In 1974, Jeanne and Norm bought property up Jackson Creek, where they and their three sons built a cabin by hand. The property became a place for solitude and for socializing. She and her family spent many quiet weekends at the cabin hiking or skiing during the day and playing board games in the evening. They also hosted many parties, including two anniversary celebrations and two wedding receptions. One of her favorite spots was on the ridge above the cabin, where she and Norm would read and relax. In 2001, Jeanne joined forces with other land-owners to prevent coal-bed methane drilling in the Jackson Creek area, a fight that lasted five years.

Jeanne and Norm traveled extensively after their children left home. They visited China (twice), Hungary, Germany, France, Portugal, Uzbekistan, Kyrgyzstan, Kazakhstan, Kosovo, Greece, and New Zealand. After she and Norm retired, they spent a year in Kazakhstan (where their middle son, Don, and his wife were living), and Jeanne taught at a Montessori preschool there.

After returning from Kazakhstan, Jeanne divided her time between two volunteer activities: The Red Cross and helping with her grandchildren. Among other volunteer activities with the Red Cross, Jeanne devoted herself to training disaster volunteers; this work entailed a great deal of travel all across the state. In 2012 she and Norm were honored by the Lieutenant Governor with the Ready Montana Award for their work with the Red Cross, and in 2013 Jeanne received the Meritorious Volunteer Leadership Award from the Red Cross of Montana. She also traveled to help out her family. Whenever she was needed, she happily drove or jumped on a plane (or even a Greyhound) to take care of her grandchildren.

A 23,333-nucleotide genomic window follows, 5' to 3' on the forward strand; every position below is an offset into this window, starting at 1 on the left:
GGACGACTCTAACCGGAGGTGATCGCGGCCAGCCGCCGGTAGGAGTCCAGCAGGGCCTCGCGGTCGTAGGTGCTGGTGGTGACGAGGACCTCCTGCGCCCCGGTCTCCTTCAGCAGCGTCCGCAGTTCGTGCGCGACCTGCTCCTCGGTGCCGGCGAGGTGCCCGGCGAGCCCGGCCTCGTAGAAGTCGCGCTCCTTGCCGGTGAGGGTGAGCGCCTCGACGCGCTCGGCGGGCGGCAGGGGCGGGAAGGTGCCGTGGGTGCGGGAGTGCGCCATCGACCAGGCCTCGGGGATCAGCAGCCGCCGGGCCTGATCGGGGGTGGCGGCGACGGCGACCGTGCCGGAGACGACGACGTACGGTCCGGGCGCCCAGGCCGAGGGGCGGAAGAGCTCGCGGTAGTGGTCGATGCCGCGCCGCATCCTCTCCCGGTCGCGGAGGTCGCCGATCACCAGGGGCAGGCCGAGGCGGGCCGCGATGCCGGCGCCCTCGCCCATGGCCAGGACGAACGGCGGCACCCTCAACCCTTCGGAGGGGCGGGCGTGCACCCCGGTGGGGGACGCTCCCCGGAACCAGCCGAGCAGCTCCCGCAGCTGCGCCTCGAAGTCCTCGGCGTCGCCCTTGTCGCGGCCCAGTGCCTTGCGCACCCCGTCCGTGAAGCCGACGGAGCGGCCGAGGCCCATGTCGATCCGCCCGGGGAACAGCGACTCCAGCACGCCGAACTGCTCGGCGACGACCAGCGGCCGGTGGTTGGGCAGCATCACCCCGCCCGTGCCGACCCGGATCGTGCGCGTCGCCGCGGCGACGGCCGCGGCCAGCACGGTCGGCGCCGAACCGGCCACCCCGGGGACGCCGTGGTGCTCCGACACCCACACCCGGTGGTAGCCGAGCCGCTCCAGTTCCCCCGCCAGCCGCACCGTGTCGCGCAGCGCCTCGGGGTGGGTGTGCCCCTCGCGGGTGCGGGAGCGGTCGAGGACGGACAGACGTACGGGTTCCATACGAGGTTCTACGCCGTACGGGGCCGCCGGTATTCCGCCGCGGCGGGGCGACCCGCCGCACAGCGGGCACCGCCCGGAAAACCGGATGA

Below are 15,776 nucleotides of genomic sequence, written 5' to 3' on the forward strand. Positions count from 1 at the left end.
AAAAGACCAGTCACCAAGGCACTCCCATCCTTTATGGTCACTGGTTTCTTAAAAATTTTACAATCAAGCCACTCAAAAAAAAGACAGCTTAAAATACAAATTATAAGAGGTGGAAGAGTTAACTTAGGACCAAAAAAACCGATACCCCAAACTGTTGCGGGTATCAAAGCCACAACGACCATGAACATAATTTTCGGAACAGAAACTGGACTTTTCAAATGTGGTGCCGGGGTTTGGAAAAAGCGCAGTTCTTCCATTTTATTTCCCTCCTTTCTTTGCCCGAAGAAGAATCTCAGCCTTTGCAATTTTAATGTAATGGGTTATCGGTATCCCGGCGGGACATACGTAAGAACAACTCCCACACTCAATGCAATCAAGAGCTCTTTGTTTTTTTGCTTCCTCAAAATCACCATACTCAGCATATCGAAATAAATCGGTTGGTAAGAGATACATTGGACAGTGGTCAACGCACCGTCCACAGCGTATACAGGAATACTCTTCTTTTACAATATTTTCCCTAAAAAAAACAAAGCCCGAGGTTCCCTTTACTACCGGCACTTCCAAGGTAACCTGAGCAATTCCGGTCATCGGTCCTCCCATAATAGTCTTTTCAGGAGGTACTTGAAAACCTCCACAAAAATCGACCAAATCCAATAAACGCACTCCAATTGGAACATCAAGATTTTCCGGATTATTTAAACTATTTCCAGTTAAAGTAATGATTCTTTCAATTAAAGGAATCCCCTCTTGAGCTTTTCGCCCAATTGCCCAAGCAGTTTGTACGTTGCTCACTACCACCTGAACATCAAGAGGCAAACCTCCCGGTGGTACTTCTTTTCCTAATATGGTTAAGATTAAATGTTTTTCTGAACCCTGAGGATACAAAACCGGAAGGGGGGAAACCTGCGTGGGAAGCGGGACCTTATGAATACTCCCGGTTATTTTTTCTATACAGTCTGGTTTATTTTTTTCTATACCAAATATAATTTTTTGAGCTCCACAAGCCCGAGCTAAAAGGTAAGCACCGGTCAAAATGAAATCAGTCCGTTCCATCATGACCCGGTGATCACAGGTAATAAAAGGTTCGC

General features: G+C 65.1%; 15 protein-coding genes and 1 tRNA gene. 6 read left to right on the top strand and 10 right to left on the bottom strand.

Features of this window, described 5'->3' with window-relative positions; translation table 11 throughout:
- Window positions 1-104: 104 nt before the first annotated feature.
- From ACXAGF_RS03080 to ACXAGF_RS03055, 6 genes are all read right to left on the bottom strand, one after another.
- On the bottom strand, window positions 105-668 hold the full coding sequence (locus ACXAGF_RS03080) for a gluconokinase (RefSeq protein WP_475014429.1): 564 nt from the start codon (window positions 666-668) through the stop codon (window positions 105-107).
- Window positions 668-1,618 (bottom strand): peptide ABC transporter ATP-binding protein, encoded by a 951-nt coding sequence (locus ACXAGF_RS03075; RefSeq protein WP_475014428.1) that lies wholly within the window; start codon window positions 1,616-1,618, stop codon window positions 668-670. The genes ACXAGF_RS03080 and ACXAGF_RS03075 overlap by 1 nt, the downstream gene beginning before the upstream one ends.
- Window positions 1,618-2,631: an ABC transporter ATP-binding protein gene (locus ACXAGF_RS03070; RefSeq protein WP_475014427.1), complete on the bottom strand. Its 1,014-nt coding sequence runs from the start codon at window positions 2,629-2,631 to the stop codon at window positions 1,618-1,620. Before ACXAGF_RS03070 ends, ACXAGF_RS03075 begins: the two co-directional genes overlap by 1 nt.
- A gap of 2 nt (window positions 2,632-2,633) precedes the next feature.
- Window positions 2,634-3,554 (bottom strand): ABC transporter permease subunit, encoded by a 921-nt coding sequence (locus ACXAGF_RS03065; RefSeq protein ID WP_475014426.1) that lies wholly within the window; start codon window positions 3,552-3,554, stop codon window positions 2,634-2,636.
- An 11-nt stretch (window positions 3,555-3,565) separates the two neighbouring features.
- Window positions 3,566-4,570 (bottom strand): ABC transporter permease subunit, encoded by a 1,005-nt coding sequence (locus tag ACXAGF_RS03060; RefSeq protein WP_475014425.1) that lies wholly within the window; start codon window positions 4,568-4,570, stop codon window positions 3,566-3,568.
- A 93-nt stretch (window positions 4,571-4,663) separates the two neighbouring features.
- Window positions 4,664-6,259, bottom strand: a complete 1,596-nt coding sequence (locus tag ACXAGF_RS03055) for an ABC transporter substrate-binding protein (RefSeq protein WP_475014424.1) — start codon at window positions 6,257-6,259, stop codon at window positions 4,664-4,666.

In 2011, Jeanne and Norm celebrated their fiftieth wedding anniversary by taking their children, daughters-in-law, and grandchildren on a cruise to Alaska. Jeanne was delighted to spend six days surrounded by her family, having dinner together every night, going on shore excursions, and watching her grandchildren sing karaoke.

Jeanne adored and was adored by her family. She is survived by her sister, Ruth Mahaney; her husband, Norm Eggert; her three sons, Jon, Don, and Randy; her three daughters-in-law, Nancy Park, Nancy Schmaus, and France Barral; and her seven grandchildren, Suzanne, Rebecca, Jakob, Victoria, Matthew, Salomé, and Raphaël. She will be missed.

Memorials may be made in Jeanne's name to Montana Red Cross (American Red Cross of Montana, 1300 28th Street South, 3rd Floor, Great Falls, MT 59405) or Gallatin Valley Land Trust (

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A memorial and celebration of a life well lived will be held at Pilgrim Congregational Church (2118 S 3rd) Monday, May 20 at 2 p.m. Oral remembrances will be welcome.

Arrangements are in the care of Dokken-Nelson Funeral Service,
Funeral Home
Dokken-Nelson Funeral Service
113 South Willson Avenue Bozeman, MT 59715
(406) 587-3184
Funeral Home Details
Published in Bozeman Daily Chronicle from May 17 to May 19, 2013